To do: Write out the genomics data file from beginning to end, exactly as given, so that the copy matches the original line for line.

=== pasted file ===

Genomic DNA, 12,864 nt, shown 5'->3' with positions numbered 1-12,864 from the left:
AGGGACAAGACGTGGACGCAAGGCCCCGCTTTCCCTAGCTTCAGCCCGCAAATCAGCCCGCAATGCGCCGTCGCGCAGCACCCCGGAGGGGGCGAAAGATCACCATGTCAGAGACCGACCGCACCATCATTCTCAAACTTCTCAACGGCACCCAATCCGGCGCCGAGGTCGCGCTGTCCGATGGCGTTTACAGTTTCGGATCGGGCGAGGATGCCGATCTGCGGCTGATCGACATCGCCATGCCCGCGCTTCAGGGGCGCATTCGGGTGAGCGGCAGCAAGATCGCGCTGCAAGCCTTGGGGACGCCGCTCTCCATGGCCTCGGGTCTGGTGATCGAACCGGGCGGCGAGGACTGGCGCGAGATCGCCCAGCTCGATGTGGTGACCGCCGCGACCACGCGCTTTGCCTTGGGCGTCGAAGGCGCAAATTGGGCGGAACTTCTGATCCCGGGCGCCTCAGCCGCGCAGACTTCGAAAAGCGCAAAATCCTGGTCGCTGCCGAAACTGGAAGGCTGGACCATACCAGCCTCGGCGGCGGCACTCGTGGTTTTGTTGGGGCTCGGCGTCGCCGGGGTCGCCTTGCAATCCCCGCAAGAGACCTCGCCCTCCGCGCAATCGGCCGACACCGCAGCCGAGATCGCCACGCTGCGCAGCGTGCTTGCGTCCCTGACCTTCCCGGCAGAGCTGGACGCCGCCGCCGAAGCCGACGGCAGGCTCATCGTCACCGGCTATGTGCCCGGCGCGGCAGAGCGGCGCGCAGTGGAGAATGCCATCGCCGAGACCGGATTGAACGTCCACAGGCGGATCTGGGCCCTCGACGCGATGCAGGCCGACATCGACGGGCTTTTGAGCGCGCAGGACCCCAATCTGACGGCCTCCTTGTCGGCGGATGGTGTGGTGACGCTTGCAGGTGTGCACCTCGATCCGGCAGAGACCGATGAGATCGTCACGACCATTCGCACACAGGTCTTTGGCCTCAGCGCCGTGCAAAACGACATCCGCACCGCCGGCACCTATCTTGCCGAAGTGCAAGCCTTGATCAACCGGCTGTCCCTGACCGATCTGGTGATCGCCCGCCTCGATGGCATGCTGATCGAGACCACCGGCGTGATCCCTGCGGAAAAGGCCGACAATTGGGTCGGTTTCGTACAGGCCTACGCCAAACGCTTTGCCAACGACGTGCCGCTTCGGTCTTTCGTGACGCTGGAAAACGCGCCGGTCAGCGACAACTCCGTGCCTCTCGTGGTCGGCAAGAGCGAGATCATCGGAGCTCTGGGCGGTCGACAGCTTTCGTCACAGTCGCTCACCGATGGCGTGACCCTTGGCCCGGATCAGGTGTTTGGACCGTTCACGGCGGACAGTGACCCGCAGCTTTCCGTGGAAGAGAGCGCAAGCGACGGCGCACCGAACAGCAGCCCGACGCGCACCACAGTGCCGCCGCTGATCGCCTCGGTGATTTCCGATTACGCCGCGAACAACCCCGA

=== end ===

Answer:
Genomic DNA, 12,864 nt, shown 5'->3' with positions numbered 1-12,864 from the left:
AGGGACAAGACGTGGACGCAAGGCCCCGCTTTCCCTAGCTTCAGCCCGCAAATCAGCCCGCAATGCGCCGTCGCGCAGCACCCCGGAGGGGGCGAAAGATCACCATGTCAGAGACCGACCGCACCATCATTCTCAAACTTCTCAACGGCACCCAATCCGGCGCCGAGGTCGCGCTGTCCGATGGCGTTTACAGTTTCGGATCGGGCGAGGATGCCGATCTGCGGCTGATCGACATCGCCATGCCCGCGCTTCAGGGGCGCATTCGGGTGAGCGGCAGCAAGATCGCGCTGCAAGCCTTGGGGACGCCGCTCTCCATGGCCTCGGGTCTGGTGATCGAACCGGGCGGCGAGGACTGGCGCGAGATCGCCCAGCTCGATGTGGTGACCGCCGCGACCACGCGCTTTGCCTTGGGCGTCGAAGGCGCAAATTGGGCGGAACTTCTGATCCCGGGCGCCTCAGCCGCGCAGACTTCGAAAAGCGCAAAATCCTGGTCGCTGCCGAAACTGGAAGGCTGGACCATACCAGCCTCGGCGGCGGCACTCGTGGTTTTGTTGGGGCTCGGCGTCGCCGGGGTCGCCTTGCAATCCCCGCAAGAGACCTCGCCCTCCGCGCAATCGGCCGACACCGCAGCCGAGATCGCCACGCTGCGCAGCGTGCTTGCGTCCCTGACCTTCCCGGCAGAGCTGGACGCCGCCGCCGAAGCCGACGGCAGGCTCATCGTCACCGGCTATGTGCCCGGCGCGGCAGAGCGGCGCGCAGTGGAGAATGCCATCGCCGAGACCGGATTGAACGTCCACAGGCGGATCTGGGCCCTCGACGCGATGCAGGCCGACATCGACGGGCTTTTGAGCGCGCAGGACCCCAATCTGACGGCCTCCTTGTCGGCGGATGGTGTGGTGACGCTTGCAGGTGTGCACCTCGATCCGGCAGAGACCGATGAGATCGTCACGACCATTCGCACACAGGTCTTTGGCCTCAGCGCCGTGCAAAACGACATCCGCACCGCCGGCACCTATCTTGCCGAAGTGCAAGCCTTGATCAACCGGCTGTCCCTGACCGATCTGGTGATCGCCCGCCTCGATGGCATGCTGATCGAGACCACCGGCGTGATCCCTGCGGAAAAGGCCGACAATTGGGTCGGTTTCGTACAGGCCTACGCCAAACGCTTTGCCAACGACGTGCCGCTTCGGTCTTTCGTGACGCTGGAAAACGCGCCGGTCAGCGACAACTCCGTGCCTCTCGTGGTCGGCAAGAGCGAGATCATCGGAGCTCTGGGCGGTCGACAGCTTTCGTCACAGTCGCTCACCGATGGCGTGACCCTTGGCCCGGATCAGGTGTTTGGACCGTTCACGGCGGACAGTGACCCGCAGCTTTCCGTGGAAGAGAGCGCAAGCGACGGCGCACCGAACAGCAGCCCGACGCGCACCACAGTGCCGCCGCTGATCGCCTCGGTGATTTCCGATTACGCCGCGAACAACCCCGA